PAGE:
How does this relate to Germany?

When the new ‘traffic-light’ coalition of the Social Democrats (SPD), Greens and Free Democrats (FDP) took office last December, the parties pledged to reform Germany’s immigration system and bring a fresh cohort of workers into the country.

“In addition to the existing immigration law, we will establish a second pillar with the introduction of an opportunity card based on a points system to enable workers to gain controlled access to the German labour market in order to find a job,” the coalition agreement read.

This would apply to third-country nationals who don’t otherwise have the right to live and work in the country. 

READ ALSO: EXPLAINED: What Germany’s new government means for citizenship and naturalisation

German language course poster

A sign advertising German courses. Language skills can count towards points in a points-based system. Photo: picture alliance / dpa | Bernd Wüstneck

FDP migration specialist Dr. Ann-Veruschka Jurisch, who is working on these reforms, says the policy is driven by Germany’s desperate need for workers. 

“The Liberal Party (FDP) is convinced that we need more labour migration,” she told The Local. “We do have a lot of options for coming into Germany as a labour migrant – but it’s a bit complicated – and if you want to come to Germany to search for a job and you don’t come from an EU country, it’s much more difficult.”

That’s why the coalition is aiming to offer a second route for people who don’t have job lined up in Germany, but who otherwise have the skills or talent to find one.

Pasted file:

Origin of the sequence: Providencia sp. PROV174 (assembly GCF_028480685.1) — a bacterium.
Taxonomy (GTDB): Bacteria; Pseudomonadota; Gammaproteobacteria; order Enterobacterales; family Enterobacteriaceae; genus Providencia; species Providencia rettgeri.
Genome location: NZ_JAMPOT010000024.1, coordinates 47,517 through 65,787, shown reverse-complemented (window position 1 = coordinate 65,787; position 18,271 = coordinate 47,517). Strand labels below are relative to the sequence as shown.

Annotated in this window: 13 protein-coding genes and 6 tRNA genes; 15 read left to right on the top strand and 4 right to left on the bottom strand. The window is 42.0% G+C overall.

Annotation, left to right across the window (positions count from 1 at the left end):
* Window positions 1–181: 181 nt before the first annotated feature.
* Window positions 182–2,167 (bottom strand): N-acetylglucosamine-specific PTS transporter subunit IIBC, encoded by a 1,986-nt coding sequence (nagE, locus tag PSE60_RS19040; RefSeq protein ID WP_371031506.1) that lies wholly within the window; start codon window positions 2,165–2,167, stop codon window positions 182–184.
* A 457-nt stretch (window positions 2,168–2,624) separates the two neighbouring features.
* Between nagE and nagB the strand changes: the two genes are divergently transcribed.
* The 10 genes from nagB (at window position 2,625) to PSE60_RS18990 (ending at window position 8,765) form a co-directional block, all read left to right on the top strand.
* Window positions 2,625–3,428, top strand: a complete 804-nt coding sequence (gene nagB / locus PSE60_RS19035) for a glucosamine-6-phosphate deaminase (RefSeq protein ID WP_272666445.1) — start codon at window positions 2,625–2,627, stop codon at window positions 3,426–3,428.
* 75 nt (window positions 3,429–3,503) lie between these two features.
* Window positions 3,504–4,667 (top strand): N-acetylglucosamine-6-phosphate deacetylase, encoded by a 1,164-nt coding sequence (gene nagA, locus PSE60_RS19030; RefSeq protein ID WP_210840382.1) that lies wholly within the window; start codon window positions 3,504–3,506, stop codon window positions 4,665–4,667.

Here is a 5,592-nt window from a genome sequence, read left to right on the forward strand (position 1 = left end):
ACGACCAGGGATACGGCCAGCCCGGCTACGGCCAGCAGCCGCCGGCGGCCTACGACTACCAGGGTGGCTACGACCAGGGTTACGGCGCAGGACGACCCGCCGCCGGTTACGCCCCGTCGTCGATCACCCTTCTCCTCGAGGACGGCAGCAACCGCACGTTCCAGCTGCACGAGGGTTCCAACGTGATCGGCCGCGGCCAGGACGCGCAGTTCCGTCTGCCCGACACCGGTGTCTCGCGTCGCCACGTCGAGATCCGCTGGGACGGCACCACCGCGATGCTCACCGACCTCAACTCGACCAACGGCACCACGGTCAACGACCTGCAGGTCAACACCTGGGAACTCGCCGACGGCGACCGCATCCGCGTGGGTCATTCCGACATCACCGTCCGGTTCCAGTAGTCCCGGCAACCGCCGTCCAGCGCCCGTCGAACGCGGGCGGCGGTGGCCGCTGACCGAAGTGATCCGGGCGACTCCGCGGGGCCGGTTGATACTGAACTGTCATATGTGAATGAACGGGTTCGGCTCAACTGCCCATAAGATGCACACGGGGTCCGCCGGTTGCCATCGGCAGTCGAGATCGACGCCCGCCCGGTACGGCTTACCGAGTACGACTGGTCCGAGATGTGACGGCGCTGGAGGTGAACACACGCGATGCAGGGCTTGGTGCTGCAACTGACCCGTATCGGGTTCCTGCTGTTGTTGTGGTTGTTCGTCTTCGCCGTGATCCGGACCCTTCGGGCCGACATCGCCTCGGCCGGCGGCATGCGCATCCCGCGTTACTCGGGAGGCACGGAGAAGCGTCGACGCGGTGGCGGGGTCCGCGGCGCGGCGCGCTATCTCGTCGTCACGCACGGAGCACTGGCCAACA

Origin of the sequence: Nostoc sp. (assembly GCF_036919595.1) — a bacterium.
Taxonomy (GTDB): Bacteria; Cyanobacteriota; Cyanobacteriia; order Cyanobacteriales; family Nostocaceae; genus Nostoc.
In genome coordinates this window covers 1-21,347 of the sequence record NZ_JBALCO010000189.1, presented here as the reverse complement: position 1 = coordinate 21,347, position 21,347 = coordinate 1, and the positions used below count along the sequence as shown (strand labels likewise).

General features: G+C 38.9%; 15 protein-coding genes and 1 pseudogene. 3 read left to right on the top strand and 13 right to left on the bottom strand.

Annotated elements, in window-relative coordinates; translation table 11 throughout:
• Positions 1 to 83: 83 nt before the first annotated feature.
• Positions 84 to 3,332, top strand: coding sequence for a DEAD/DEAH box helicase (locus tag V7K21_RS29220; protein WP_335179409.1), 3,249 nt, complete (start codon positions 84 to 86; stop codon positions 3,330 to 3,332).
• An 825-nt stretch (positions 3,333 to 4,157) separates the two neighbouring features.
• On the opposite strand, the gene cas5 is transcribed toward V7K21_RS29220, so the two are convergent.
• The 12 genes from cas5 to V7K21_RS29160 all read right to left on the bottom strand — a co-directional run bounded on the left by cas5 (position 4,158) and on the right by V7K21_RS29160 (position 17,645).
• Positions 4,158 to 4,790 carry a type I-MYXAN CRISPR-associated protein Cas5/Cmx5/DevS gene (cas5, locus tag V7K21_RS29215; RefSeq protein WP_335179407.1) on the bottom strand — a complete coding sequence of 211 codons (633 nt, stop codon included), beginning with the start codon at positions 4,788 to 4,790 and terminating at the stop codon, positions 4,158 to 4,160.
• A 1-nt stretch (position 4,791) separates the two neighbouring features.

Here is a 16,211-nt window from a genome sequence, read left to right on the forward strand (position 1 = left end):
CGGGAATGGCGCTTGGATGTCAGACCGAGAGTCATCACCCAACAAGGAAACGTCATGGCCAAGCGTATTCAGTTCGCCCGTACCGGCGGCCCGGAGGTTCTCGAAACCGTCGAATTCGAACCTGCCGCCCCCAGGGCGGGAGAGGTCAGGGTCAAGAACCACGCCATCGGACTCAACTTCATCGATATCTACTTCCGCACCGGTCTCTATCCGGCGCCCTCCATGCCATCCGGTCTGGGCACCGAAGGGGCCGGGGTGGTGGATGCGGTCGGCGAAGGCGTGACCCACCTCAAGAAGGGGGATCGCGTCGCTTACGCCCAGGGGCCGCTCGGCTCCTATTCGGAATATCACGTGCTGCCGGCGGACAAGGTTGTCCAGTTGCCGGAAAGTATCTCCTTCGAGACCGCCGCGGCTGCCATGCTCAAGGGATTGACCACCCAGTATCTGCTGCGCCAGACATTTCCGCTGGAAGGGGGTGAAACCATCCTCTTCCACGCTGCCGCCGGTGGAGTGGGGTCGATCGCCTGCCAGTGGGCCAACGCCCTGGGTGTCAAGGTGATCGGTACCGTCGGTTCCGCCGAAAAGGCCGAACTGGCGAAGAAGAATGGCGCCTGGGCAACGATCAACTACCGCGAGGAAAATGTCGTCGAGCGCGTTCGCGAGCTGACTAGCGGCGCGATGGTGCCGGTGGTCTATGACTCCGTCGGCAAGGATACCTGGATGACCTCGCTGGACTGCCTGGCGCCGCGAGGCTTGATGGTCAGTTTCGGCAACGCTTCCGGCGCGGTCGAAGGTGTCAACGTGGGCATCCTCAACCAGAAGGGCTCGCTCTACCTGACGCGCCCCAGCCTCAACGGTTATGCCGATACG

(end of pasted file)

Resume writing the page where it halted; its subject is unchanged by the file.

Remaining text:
What will this look like?

The plans for the points-based system are still at an early stage, so the exact criteria haven’t been worked out yet.

What’s clear at this stage, however, is that the points-based option would run parallel to the current model, which generally permits people with a concrete job offer in a skilled profession to come and work in the country. 

“It’s about (people having) a good opportunity to come to Germany when they have either a job offer in sight or a direct job offer,” Chancellor Olaf Scholz (SPD) said in response to parliamentary question in January. 

“Next to that, we want to achieve a further possibility for talent – for qualified men and women whose skills we need in Germany, who still don’t have a work contract but, if given access, could use that opportunity. That’s what we’re talking about with this Canadian points-based system. It shouldn’t replace our current system, but rather improve it.”

In short, that means that people with a job lined up won’t be disadvantaged – but there will be alternative routes for those without them. It also won’t affect the EU blue card scheme

READ ALSO: ‘I finally feel at home’: How Germany’s planned changes to citizenship laws affect foreigners

Will people need formal qualifications? 

Probably not – though it will obviously depend on the sector someone works in and their level of experience in their chosen field.

“I personally am convinced that you shouldn’t place too much emphasis on formal qualifications, because it’s very complicated getting your formal qualifications recognised in Germany,” said Jurisch.